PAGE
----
Stanwick Iron Age Fortifications (also known as 'Stanwick Camp'), a huge Iron Age hill fort, sometimes but not always considered an oppidum, comprising over 9 kilometers (5.6 mi) of ditches and ramparts enclosing approximately 300 hectares (700 acres) of land, are situated in Richmondshire, North Yorkshire, England. Whether Stanwick was the stronghold of Venutius or Cartimandua, or perhaps of them both for a brief time before their acrimonious split some time after 51 AD, it is certain that this settlement was one of the most important in Brigantia, the Brigantes kingdom during the early stages of the Roman occupation of Britain.
The fortifications are located 8 miles (13 km) north of the town of Richmond and 10 miles (16 km) south west of Darlington, close to Scotch Corner and the remains of the Roman fort and bridge at Piercebridge. Rising to a height of almost 5 metres (16 ft) in places, the ramparts completely surround the village of Stanwick St John and form one of the largest Iron Age settlements in Britain, in extent if not necessarily in population. The name 'Stanwick' is thought to be derived from the Old Norse word 'steinvegges', meaning stone walls; although an Anglo-Saxon etymology, from st?n "stone" and wic "settlement", is also plausible.
In 1845 a hoard of 140 metal artefacts known as the Stanwick Hoard which included four sets of horse harness for chariots and a bronze horse head 'bucket attachment', were found half a mile away at Melsonby. These are now held by the British Museum, which also has the Meyrick Helmet, which may have been part of the hoard, or made at Stanwick.
Stanwick was the site of Sir Mortimer Wheeler's last major archaeological excavation in Britain, which he carried out over the summers of 1951 and 1952. Wheeler argued that the vast site had been constructed in three separate 'phases' starting from a modest 17-acre (69,000 m2) earthwork enclosure on a low hill known as 'The Tofts', dated to around 40 AD (Phase I) then extended around 50-60AD with a new enclosure to the north of over 130 acres (Phase II), and then finally, around 72AD, extended by a further 600 acres (2.4 km2) to the south (Phase III).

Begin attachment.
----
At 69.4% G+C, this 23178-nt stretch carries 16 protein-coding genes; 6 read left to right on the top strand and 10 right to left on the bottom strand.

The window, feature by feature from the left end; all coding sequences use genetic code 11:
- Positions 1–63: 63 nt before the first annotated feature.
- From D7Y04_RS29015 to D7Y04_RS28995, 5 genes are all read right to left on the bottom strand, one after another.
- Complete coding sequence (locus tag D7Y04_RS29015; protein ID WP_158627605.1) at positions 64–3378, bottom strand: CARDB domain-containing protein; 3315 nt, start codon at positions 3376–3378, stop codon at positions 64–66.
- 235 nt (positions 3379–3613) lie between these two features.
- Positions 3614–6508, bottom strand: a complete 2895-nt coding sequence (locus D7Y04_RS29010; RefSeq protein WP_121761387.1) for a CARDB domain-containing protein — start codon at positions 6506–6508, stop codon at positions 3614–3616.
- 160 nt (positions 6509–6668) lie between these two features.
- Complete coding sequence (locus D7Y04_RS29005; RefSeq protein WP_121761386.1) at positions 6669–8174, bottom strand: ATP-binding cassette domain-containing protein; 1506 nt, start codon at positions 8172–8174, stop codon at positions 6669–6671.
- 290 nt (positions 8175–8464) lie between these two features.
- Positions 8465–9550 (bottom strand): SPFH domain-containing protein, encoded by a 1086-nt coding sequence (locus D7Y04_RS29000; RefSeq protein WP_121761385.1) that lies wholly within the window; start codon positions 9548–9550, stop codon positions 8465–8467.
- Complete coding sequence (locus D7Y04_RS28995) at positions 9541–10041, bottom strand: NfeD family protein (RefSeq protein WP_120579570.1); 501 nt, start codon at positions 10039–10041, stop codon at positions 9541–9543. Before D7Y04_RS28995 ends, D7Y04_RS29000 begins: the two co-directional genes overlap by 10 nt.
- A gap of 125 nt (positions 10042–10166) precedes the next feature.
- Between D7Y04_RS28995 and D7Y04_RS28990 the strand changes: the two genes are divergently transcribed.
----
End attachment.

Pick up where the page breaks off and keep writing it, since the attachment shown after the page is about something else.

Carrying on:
During the course of his excavations, Wheeler cleared a 50-foot (15 m) section of ditch that the Brigantes had cut from the underlying limestone rock. He partially reconstructed a 10-foot (3.0 m) length of dry-stone revetment wall from the fallen stones found in the ditch. This was constructed to an approximate height of 2 feet (0.61 m) above the existing rampart, although Wheeler estimated that the original height of the wall above the rampart was probably closer to 15 feet (4.6 m). Known as 'Wheeler's Wall', this entire section remains preserved by English Heritage and provides the visitor to Stanwick with a clear impression of how awe-inspiring the fortifications would have been in Iron Age times.
Amongst Wheeler's most famous finds at Stanwick were an Iron Age sword, unusually still in its well-preserved ash wood scabbard, and the nearby skull of a severed head, showing considerable damage from wounds inflicted by an axe or a sword. These were found in an excavation of a ditch terminal next to the location of the main north western gate and Wheeler believed they may have been hanging from the gate structure itself as a trophy or warning to enemies. Wheeler concluded that Stanwick had been the rebel stronghold of Venutius, who had been the husband of the pro-Roman Brigantian queen Cartimandua, after he had split with her when she had taken his charioteer and armour-bearer Vellocatus as a lover and betrayed the rebel leader Caractacus to the Romans. Wheeler argued that Stanwick was the location where Venutius had rallied his anti-Roman tribesmen and allies for his revolt against the Roman invaders.
The next series of major archaeological excavations at Stanwick were carried out from 1981 to 1986 by a team from Durham University led by Percival Turnbull and Professor Colin Haselgrove. One of their most enigmatic finds was an adult male burial at the rear of a rampart in the fortifications where a horse's head had been carefully placed upon the body. Turnbull and Haselgrove argued that Stanwick's huge outer circuit of ditches and banks had probably been built first, during the mid-first century AD, and then the inner area sub-divided. They maintained that the six mile (10 km) fortification was too long to be easily defended and that its enormous size was intended instead to emphasise the power, prestige and wealth of its owner. They concluded that Stanwick had not been the fortress stronghold of Venutius but was rather the estate of his ex-wife, Queen Cartimandua, and possibly even the original tribal capital of the Brigantes.